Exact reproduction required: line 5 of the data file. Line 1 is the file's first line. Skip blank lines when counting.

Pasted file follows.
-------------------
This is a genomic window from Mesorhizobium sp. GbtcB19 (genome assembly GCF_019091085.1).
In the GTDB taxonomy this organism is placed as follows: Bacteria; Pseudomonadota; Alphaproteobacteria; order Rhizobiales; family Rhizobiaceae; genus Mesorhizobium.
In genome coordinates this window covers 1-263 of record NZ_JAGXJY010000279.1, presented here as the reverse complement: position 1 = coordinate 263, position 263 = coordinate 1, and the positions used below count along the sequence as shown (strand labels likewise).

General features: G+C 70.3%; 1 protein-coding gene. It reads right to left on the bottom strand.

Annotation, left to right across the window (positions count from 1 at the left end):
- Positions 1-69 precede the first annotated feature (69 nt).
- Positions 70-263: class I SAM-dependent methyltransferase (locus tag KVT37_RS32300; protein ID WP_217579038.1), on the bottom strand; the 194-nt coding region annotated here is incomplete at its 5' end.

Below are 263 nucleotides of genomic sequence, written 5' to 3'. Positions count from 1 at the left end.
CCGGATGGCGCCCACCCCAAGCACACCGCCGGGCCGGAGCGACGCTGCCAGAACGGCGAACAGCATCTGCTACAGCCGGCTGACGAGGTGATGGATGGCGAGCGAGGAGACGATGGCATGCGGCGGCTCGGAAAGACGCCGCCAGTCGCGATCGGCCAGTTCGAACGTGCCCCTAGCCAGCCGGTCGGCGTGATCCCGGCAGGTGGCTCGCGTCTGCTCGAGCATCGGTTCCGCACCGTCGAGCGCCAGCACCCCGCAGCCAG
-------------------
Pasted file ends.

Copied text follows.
Annotation, left to right across the window (positions count from 1 at the left end):